This year’s ptarmigan hike up Montana Mountain didn’t look too promising as our convoy of vehicles pulled into Carcross. Rain beat against the windshield, and the mountain was blanketed in heavy, gray, snow clouds. Though the way to our target birds looked grueling, we mustered up our courage, fueled up on caffeine from the coffee shop, added a few more clothing layers, and ploughed on ahead in Boris’s ‘Land Crusher’.
The weather only got worse as we ascended the mountain… as did the road. Word had it that the road had been grated right up to the top, but in reality, we found that new road only lasted to the main trail head a little ways up the slope. After that it deteriorated, having been badly ravaged by the heavy summer rainfalls, and torn to pieces by years of slow erosion. Old runoff creek beds had long ago eaten their way through the dirt, making travel extremely difficult. Parts of the road had sluffed away into deep drop-offs, making the road so narrow the truck could only just squeak through. It was too easy to imagine the vehicle, and all of us with it, tipping into that drop off – falling to a sudden death at the bottom of the mountain. If it were not for the incredible ‘Land Crusher’, we would never have made it to the top!
Rain had turned to wet snow by the time we reached our destination. For Boris, Cameron, and I, it was a familiar place; a harsh landscape that had acted as the setting for last years’ exciting White-tailed Ptarmigan encounters. For Adam, it was a barren-looking winterland that held the promise of a new lifer. We set off on foot into the vast, foggy, tundra, careful to watch our way and not get lost in the disorienting snowstorm. About ten meters from the truck, over the strengthening wind, we heard the first call.
A high-pitched shriek, the call of the White-tailed Ptarmigan resembles something like a falcon and a shorebird call melded together. It rose from the valley in between the mountain peaks, in the same area we had found them in last year. It didn’t take long to spot them, thankfully; though they were about 2/3 molted into their white plumage, they were all screaming – begging to be found. A flock of them huddled in the snow among the willows, seeking shelter with a seemingly non-nonchalant attitude.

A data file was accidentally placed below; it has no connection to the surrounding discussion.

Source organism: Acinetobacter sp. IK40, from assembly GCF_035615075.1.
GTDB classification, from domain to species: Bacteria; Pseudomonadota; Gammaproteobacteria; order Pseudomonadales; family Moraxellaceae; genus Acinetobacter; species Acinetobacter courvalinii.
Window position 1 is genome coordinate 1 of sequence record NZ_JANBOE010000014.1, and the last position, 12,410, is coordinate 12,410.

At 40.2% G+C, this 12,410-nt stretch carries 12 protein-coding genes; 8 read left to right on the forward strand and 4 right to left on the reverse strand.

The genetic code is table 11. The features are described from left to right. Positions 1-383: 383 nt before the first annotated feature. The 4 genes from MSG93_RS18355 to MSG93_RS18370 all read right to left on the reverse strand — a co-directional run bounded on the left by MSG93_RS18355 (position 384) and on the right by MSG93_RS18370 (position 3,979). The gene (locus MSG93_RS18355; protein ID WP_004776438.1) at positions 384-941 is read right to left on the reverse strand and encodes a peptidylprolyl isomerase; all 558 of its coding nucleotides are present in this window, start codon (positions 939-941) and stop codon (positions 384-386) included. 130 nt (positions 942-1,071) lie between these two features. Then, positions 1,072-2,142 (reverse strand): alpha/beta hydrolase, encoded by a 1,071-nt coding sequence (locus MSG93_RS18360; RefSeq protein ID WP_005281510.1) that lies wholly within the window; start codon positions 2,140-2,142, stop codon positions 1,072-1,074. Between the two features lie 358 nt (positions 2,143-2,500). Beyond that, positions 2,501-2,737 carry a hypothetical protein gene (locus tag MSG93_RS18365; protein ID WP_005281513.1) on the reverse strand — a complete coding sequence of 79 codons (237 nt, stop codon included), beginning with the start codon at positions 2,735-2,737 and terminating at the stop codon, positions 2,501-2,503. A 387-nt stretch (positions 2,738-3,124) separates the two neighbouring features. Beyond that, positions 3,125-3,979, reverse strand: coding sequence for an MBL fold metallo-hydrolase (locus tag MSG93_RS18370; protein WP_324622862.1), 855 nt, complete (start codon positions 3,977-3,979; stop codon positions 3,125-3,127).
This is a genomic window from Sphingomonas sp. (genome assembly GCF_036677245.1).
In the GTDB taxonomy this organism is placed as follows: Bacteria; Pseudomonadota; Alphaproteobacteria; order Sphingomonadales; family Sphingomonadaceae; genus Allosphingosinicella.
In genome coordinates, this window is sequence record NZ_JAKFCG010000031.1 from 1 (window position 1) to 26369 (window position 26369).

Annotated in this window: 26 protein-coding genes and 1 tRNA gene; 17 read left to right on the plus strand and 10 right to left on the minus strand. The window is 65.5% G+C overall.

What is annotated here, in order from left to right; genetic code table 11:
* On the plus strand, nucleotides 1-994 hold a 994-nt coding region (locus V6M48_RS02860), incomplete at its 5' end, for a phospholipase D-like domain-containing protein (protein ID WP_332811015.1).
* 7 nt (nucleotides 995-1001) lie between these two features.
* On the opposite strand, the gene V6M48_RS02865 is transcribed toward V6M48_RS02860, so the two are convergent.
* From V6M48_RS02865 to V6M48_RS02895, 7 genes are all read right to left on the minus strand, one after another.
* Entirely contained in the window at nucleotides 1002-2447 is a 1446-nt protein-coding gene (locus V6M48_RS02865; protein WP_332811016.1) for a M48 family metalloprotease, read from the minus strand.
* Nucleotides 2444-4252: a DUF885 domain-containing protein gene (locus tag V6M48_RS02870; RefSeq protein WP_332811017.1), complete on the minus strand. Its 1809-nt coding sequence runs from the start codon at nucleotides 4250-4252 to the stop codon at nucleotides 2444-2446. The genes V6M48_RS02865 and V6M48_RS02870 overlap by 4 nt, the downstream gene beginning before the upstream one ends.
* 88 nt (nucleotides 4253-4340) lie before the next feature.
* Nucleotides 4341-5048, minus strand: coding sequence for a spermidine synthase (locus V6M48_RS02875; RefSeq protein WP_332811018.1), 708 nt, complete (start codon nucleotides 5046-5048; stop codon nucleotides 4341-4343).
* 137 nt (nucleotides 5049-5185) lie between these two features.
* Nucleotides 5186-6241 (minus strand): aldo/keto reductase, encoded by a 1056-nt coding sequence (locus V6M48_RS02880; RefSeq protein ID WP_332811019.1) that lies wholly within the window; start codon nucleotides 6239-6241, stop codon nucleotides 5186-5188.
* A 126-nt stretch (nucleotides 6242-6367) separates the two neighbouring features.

The more we hung around, the more ptarmigan appeared – just like last year, when Cameron and I had them popping out from the rocks practically beneath our feet. The variation in plumage molt was fascinating to see; some were still nearly half gray, and others were nearly fully white. Watching them fly was unsettling. In the gray, flat light, and the falling snow, the bird’s white wings, tail, and head vanished against their background, with only the gray patches on their back revealing their path. Cameron pointed out how this would likely be extremely handy in losing pursuing predators – for a raptor, their target would transform from an obvious ‘sitting duck’ to a fast-moving gray spot, the bird suddenly appearing to be only a fraction of the size it had been when sitting still.
We did see something that may have been some kind of small falcon in that area as we explored, along with the tracks of a lonesome fox. Further back down the mountain a Northern Harrier and a Sharp-shinned Hawk showed up, along with a magnificent bull Caribou. Everywhere, plants were reaching from the snow, looking to be dying a slow and painful death, but actually happily sinking into the plant form of hibernation. Crow Berries stained the snow purple beneath our feet, and a few brightly coloured leaves still desperately clung to the twigs of the Dwarf Birch, crystallized in frost.
Eventually, we got cold enough from the wind-driven ice crystals that we opted for a retreat, and began making our way back down the mountain. We left the cruel face of winter behind, descending into the warm, lake valley below.
The day’s adventures did not end as we all parted ways that afternoon – Cameron and I joined up again in town for a trip to the Whitehorse Sewage Lagoons, to twitch the Sharp-tailed Sandpiper he and Boris had discovered the day before. He knew exactly where to look, and spotted it right away on a distant mud spit – known by few as ‘Sanderling Spit’. This shorebird was a lifer for me, one that the two of us had unsuccessfully searched for in the previous fall. They are very similar to Pectoral Sandpipers, and can be easy to miss unless you are looking for them specifically; however, this bird stood out as being bright orange in the middle of all the dull brown Pecs. The distinct, reddish cap, and the bright white supercilium (eyebrow) contrasted sharply, bringing out another obvious difference between the Sharp-tailed and Pectorals. Cameron soon spotted a second on the other side of the lagoon, a bird that was so dull it looked at first glance to be nothing special. He again pointed out to me the red cap and white supercilium, which are the most distinct identification feature for this species. The difference between the two birds in appearance was startling. A nice selection of other species were resting in the area as well, waiting for the weather to lift. About 30 Black-bellied Plovers, a Wilson’s Snipe, an Osprey, many Rusty Blackbirds, and a flock of American Pipits with a single Yellow-rumped Warbler tagging along, milled in the area.
By the time we finished birding, the light was waning and we were both pretty tired. It had been a long day of hard work out in the elements, which resulted in fantastic birds and epic stories with wonderful friends! Can’t wait to (hopefully) do it again next year 🙂